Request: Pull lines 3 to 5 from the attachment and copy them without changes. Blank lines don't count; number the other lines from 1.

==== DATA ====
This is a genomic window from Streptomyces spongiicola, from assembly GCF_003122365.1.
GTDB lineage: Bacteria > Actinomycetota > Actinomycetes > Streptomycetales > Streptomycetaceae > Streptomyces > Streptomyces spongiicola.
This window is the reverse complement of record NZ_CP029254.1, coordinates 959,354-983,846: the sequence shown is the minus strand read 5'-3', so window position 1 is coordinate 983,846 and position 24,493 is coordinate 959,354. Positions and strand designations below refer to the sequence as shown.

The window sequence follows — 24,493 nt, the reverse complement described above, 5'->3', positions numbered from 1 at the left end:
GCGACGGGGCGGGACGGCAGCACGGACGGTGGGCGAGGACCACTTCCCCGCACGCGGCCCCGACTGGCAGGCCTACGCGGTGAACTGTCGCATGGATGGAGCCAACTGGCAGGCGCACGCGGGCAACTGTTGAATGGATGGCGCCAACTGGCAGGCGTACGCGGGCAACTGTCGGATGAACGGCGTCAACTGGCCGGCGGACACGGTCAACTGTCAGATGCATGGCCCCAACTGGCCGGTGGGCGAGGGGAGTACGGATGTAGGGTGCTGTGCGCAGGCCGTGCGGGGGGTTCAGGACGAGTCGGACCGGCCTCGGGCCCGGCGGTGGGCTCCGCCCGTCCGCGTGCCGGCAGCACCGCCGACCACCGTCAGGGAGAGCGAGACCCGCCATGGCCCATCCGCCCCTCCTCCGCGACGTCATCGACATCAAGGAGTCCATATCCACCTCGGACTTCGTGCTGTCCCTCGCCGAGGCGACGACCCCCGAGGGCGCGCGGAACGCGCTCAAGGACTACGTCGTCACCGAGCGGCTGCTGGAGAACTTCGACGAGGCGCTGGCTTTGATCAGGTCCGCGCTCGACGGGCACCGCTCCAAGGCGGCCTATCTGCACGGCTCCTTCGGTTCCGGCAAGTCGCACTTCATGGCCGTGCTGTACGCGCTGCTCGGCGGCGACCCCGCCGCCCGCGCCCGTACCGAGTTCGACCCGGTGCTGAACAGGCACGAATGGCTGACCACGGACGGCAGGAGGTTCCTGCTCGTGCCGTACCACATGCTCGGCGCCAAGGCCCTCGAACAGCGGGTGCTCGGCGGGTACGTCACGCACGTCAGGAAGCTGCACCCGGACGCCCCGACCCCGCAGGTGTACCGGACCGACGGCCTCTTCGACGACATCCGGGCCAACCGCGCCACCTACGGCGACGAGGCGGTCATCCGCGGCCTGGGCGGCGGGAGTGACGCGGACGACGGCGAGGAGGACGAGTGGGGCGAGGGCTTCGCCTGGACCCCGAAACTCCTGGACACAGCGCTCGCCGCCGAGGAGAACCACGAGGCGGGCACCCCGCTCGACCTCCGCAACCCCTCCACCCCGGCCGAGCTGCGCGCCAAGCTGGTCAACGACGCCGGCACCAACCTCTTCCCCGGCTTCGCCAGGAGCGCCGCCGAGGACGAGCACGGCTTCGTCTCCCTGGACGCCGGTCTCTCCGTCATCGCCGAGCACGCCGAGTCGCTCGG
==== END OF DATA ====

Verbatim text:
This window is the reverse complement of record NZ_CP029254.1, coordinates 959,354-983,846: the sequence shown is the minus strand read 5'-3', so window position 1 is coordinate 983,846 and position 24,493 is coordinate 959,354. Positions and strand designations below refer to the sequence as shown.

The window sequence follows — 24,493 nt, the reverse complement described above, 5'->3', positions numbered from 1 at the left end:
GCGACGGGGCGGGACGGCAGCACGGACGGTGGGCGAGGACCACTTCCCCGCACGCGGCCCCGACTGGCAGGCCTACGCGGTGAACTGTCGCATGGATGGAGCCAACTGGCAGGCGCACGCGGGCAACTGTTGAATGGATGGCGCCAACTGGCAGGCGTACGCGGGCAACTGTCGGATGAACGGCGTCAACTGGCCGGCGGACACGGTCAACTGTCAGATGCATGGCCCCAACTGGCCGGTGGGCGAGGGGAGTACGGATGTAGGGTGCTGTGCGCAGGCCGTGCGGGGGGTTCAGGACGAGTCGGACCGGCCTCGGGCCCGGCGGTGGGCTCCGCCCGTCCGCGTGCCGGCAGCACCGCCGACCACCGTCAGGGAGAGCGAGACCCGCCATGGCCCATCCGCCCCTCCTCCGCGACGTCATCGACATCAAGGAGTCCATATCCACCTCGGACTTCGTGCTGTCCCTCGCCGAGGCGACGACCCCCGAGGGCGCGCGGAACGCGCTCAAGGACTACGTCGTCACCGAGCGGCTGCTGGAGAACTTCGACGAGGCGCTGGCTTTGATCAGGTCCGCGCTCGACGGGCACCGCTCCAAGGCGGCCTATCTGCACGGCTCCTTCGGTTCCGGCAAGTCGCACTTCATGGCCGTGCTGTACGCGCTGCTCGGCGGCGACCCCGCCGCCCGCGCCCGTACCGAGTTCGACCCGGTGCTGAACAGGCACGAATGGCTGACCACGGACGGCAGGAGGTTCCTGCTCGTGCCGTACCACATGCTCGGCGCCAAGGCCCTCGAACAGCGGGTGCTCGGCGGGTACGTCACGCACGTCAGGAAGCTGCACCCGGACGCCCCGACCCCGCAGGTGTACCGGACCGACGGCCTCTTCGACGACATCCGGGCCAACCGCGCCACCTACGGCGACGAGGCGGTCATCCGCGGCCTGGGCGGCGGGAGTGACGCGGACGACGGCGAGGAGGACGAGTGGGGCGAGGGCTTCGCCTGGACCCCGAAACTCCTGGACACAGCGCTCGCCGCCGAGGAGAACCACGAGGCGGGCACCCCGCTCGACCTCCGCAACCCCTCCACCCCGGCCGAGCTGCGCGCCAAGCTGGTCAACGACGCCGGCACCAACCTCTTCCCCGGCTTCGCCAGGAGCGCCGCCGAGGACGAGCACGGCTTCGTCTCCCTGGACGCCGGTCTCTCCGTCATCGCCGAGCACGCCGAGTCGCTCGG